The gentler ‘brother’ to the Pure Balance Dry Shampoo above, this product comes out in a misty kind of spray – at least when you compare it to the blast that comes out from the Pure Balance. It is formulated for fine hair.
Oriflame HairX Volume Boost Dry Shampoo has a rather overbearing sweet scent. While not particularly offensive, it will be stuck with you for a long time, so take heed. I’ve got compliments on my ‘perfume’ whenever I used either HairX Volume Boost or the HairX Pure Blast dry shampoos.
Oriflame HairX Volume Boost Dry Shampoo does ‘cleanse’ your hair, but it works better as a texturising spray. As always, if you’re dark haired, take care to brush out any excess product.
Volume Boost lasts much longer than Pure Balance, that I can certainly tell you. I believe on one bottle I counted at least thirteen uses – and then I got tired of counting.
Overall I am pleased with both Oriflame HairX Dry Shampoos, and will definitely be restocking whilst they’re on offer.
AVON Advanced Techniques Dry Shampoo
Periodically I get a product that I just can’t seem to write a full review about – this AVON Advanced Techniques Dry Shampoo is one such product.
It’s not bad, but it’s not outstanding. It does not seem to have any negative qualities to it – the price is about the same as Oriflame’s, the scent is strong, but so are the scents of other dry shampoos in this post. The usage is long, but not too long. The effect is noticeable, but not ‘woah’. And yet I know that if I catch AVON Advanced Techniques Dry Shampoo on a good offer, I will probably snag a bottle or two. Perhaps then I will take care to note its full effects on my hair and write a more detailed review.
Viteks Fresh Hair Dry Shampoo
Viteks is a Belorussian brand. And although there are two different products in the photograph above, I will only be writing about one. Why? Because the nozzle on the first bottle broke three seconds after I pressed it. As a result, the only thing I can tell you about Viteks Fresh Hair Dry Shampoo with Burdock Extract (right) is that I found its scent more pleasant than that of the Green Tea Extract (left). I can also tell you that it’s marketed for all hair types, as opposed to Green Tea, which has a mark ‘for oily hair’ on it.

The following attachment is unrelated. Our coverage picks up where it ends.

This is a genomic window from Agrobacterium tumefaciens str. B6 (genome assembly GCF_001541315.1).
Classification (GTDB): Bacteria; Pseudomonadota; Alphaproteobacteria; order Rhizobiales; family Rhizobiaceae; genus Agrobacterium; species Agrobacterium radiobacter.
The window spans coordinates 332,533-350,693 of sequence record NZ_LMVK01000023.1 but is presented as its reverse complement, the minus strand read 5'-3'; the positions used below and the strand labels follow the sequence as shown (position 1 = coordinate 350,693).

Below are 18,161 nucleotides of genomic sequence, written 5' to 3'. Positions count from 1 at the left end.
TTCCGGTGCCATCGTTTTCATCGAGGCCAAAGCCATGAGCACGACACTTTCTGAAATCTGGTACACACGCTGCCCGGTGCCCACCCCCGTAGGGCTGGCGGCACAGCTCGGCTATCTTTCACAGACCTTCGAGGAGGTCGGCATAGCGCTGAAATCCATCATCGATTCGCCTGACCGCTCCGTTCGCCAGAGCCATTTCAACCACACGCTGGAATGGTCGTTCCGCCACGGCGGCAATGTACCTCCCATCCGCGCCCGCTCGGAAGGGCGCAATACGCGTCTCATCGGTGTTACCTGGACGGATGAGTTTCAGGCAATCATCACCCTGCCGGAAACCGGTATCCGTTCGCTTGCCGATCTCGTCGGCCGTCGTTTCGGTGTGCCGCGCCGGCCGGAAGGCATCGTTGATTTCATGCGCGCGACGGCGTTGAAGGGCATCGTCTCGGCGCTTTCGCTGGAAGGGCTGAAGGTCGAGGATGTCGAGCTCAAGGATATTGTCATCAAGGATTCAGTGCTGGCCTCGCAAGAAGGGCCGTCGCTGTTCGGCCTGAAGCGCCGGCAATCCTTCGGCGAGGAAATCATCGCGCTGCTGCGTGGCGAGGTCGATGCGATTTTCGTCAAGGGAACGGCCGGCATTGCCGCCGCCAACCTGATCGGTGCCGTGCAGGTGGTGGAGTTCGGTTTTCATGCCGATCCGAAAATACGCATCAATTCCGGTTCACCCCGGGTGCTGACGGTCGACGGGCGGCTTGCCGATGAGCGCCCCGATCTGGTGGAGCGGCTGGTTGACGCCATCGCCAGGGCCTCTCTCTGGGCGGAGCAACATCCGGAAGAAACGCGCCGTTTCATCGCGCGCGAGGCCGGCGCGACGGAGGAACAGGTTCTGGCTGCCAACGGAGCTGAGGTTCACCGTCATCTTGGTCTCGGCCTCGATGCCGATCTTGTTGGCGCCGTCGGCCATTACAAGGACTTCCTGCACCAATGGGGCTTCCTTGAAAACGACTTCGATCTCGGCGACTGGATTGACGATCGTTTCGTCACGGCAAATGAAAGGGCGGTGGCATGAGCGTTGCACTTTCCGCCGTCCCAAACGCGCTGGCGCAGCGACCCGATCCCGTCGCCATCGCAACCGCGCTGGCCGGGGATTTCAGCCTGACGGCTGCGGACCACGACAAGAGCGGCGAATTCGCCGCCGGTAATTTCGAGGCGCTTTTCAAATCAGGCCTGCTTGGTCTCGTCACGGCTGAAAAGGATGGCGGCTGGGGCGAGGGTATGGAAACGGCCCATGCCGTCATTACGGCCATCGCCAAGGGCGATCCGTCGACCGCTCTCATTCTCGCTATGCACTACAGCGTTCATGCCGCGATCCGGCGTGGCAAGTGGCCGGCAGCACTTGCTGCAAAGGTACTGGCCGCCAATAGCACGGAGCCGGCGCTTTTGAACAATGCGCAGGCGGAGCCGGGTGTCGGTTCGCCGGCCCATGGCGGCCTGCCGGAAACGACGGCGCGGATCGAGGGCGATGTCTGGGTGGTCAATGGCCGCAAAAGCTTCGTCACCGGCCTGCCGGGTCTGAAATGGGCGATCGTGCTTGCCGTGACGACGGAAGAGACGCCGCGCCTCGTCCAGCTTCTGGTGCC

And here’s the part: I would be interested in buying either of these products again. Their scents were OK and were definitely not overbearing throughout the day. You do need to take care to brush the stuff out of your hair to avoid looking powdered, but it’s not something that cannot be done quickly. The hair after Green Tea felt reasonably clean. The longevity was also fine. And it is also cheaper than the Oriflame and AVON offerings above. However: The nozzle on the Viteks Fresh Hair Dry Shampoo with Green Tea Extract also broke. It broke sooner than I was able to finish the bottle, thus ruining my dastardly plan of placing the working nozzle on my still completely full bottle of dry shampoo with burdock extract.
But I think it’s not so much the nozzle that is the problem as the ‘straw’ that goes into the bottle. I inspected them both, and they both looked kind of rusty, and seemed to get stuck whenever I’d press on the nozzle to get the product out.
So yes, I want to give these Viteks Fresh Hair Dry Shampoos a proper test run – but I’m afraid I would just lose money again. The burdock bottle was a complete and total money waste – as I said, I barely managed to disperse some unto my scalp.
In conclusion, a few words about my main gripe with all dry shampoos I’ve encountered so far: They make my scalp so itchy. I suppose the nature of the dry shampoos is rather drying, and that’s what gives me the irritation. Unfortunately it doesn’t always go away even after I wash my hair.
If you’ve had a similar problem but then found a product that works for you, do let me know! (Please don’t recommend Colab, though, as it will make me cry! I can’t get it here, and I want to try it so bad.)
And lastly, an odd little number from Axe. My father goes through these phases of buying any and all cosmetic products he could see on offer, and this Axe Reset Waterless Foam Shampoo was one such ‘victim’. This is a foam that you spread through your hair to make it fresher. If anything, it made my hair look dirtier. Maybe you’re supposed to use it on very short hair? After all, this is Axe. I tried it a few times, but then gave it up, because it yielded no positive results for me. I liked its scent, though. (Never thought I’d say that about an Axe product, soz.) Still overbearing, but strangely sweet and coconut-like. More feminine than masculine as per me.